The Red launch tour continues today over at The Book Cellar with an interview. Check it out!
Monday, during my massive couch jockey session in which I plowed through 7 episodes of Firefly, one of my non-writer friends popped up to chat. She was asking if I was marketing Red strictly as YA (probably in response to my comment about jumping genres in Sunday’s Summary). Which, of course, I am, since it is YA. I said as much, and she was surprised, as she said it didn’t feel any more YA than any of my other stuff. So then she asked what made it YA, which kind of made me blink since mostly that’s not a question I hear from the writing community.
The characters are teenagers, I told her.
Oh, so, the historicals I’ve been reading with 19 year old heroines are actually YA?
That gave me pause. Is there a historical subgenre to YA? I have no idea.
Well no, I said, because in that time period, they’d have been considered adults.
She seemed totally satisfied with that response, but I’ve been kind of turning the issue over in my mind ever since. Because really, I can think of exceptions to all these rules. I mean, if you take away the contemporary setting of high school and all the things that make us think typical teenager, chuck it in another world or another time, what’s the thing that makes it YA vs. something else?
The crux of what makes a YA a YA is definitely more complex than simply the age of the hero/ine. So what is it?
I consider Red YA because it deals, yes, with teenagers, but also because it’s dealing with issues of coming of age, identity, and a lot of the stuff that’s part and parcel of being a teenager. Loads of the YA I read could be defined the same way. You’ve got contemporary kids in high school dealing with teenage life stuff. Is that the thing?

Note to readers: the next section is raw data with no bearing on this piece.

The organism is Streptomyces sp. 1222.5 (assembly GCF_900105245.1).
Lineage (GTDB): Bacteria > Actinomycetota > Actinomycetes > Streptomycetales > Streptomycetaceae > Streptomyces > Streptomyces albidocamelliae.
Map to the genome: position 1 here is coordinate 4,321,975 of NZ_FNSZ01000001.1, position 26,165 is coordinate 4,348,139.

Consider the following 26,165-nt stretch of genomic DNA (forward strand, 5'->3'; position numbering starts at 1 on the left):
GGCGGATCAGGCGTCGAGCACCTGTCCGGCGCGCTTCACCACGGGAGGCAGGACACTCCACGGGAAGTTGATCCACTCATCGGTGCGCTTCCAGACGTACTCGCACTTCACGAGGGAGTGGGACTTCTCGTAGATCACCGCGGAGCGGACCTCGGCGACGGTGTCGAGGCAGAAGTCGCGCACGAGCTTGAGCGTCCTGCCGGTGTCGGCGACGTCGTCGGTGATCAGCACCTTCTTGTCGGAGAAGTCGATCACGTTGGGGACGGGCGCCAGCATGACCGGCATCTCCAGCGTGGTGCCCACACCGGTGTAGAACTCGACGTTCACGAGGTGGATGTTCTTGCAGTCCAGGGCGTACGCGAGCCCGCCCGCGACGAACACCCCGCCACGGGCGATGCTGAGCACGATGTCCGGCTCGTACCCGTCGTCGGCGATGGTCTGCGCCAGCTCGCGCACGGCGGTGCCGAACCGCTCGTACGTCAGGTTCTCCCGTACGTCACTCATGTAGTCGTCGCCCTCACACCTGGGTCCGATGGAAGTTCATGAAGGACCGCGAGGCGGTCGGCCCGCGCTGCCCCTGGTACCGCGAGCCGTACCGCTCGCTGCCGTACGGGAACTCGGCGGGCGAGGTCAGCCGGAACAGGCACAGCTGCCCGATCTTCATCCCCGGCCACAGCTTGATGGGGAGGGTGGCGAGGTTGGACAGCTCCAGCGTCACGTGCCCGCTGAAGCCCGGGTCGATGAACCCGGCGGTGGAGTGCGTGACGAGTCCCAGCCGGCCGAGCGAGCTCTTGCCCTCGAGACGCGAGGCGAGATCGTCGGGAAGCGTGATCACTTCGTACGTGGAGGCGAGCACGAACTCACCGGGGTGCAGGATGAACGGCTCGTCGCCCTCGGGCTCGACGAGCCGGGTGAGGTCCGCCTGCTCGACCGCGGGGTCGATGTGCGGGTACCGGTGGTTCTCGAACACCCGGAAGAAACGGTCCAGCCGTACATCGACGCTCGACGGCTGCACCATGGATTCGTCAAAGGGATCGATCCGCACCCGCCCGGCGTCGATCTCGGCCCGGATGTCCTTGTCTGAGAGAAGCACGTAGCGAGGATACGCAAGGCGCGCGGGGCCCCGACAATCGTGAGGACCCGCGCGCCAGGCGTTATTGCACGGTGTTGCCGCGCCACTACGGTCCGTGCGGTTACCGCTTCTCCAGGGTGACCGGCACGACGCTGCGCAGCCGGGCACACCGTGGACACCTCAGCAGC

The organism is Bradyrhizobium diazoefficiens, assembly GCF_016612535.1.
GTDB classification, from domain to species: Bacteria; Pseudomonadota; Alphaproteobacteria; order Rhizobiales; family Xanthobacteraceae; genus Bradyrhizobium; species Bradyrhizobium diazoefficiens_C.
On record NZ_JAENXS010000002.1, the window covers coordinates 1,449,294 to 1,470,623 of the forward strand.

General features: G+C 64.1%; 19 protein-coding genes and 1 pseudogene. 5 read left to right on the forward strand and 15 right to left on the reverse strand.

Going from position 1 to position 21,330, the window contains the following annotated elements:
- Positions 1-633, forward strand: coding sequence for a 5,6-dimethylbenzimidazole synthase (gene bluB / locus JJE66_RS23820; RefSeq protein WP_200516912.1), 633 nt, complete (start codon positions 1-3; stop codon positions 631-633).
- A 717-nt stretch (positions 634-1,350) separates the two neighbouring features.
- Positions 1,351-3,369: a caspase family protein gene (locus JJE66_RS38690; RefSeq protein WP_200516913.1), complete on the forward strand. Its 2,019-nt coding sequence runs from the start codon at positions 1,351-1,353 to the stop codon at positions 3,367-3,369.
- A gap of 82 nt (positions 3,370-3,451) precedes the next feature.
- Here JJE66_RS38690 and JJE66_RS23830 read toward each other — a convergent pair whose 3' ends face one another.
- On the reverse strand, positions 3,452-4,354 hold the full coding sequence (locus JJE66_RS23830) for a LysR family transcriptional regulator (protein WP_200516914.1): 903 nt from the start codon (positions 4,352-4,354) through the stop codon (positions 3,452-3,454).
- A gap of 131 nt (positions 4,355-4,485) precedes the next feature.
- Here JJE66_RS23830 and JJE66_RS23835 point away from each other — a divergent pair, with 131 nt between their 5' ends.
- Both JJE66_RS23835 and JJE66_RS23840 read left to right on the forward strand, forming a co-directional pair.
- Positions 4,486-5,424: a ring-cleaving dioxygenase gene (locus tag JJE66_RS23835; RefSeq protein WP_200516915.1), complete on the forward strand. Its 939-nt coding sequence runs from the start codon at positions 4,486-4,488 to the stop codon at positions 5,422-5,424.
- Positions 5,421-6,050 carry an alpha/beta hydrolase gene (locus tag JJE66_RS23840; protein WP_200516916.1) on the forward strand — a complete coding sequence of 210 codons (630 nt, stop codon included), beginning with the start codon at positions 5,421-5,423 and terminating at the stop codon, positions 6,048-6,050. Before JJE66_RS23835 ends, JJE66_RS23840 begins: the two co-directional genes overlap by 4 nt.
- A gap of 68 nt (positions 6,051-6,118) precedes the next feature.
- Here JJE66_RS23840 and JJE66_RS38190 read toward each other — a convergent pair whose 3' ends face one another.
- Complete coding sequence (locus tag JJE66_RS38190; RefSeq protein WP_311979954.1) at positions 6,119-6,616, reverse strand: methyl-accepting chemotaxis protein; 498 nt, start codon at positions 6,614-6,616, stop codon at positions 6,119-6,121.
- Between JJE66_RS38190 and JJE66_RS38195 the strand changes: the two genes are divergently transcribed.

Susan is working on developing a non-Talent project to work on with her awesome agent Jane. Susan loves YA and intends to stick to that genre (for now anyway). The first project proposal she put together (SPACE PIRATES! I loved it. She is also a huge Firefly fan.) and sent in wasn’t quite right. And one of the comments regarding why was”What makes this YA as opposed to an adult story other than the age of the characters?”
That’s stuck with me too and has led to some interesting philosophical conversations between us. Would the story be fundamentally changed if all the characters were grown ups? Could it still happen that way?
Is it a matter of life experience? Transition? Is it one of those things that can only be defined by what it’s NOT?
I don’t know. I don’t have the answers. So I turn it over to y’all, dear readers. How do YOU define YA?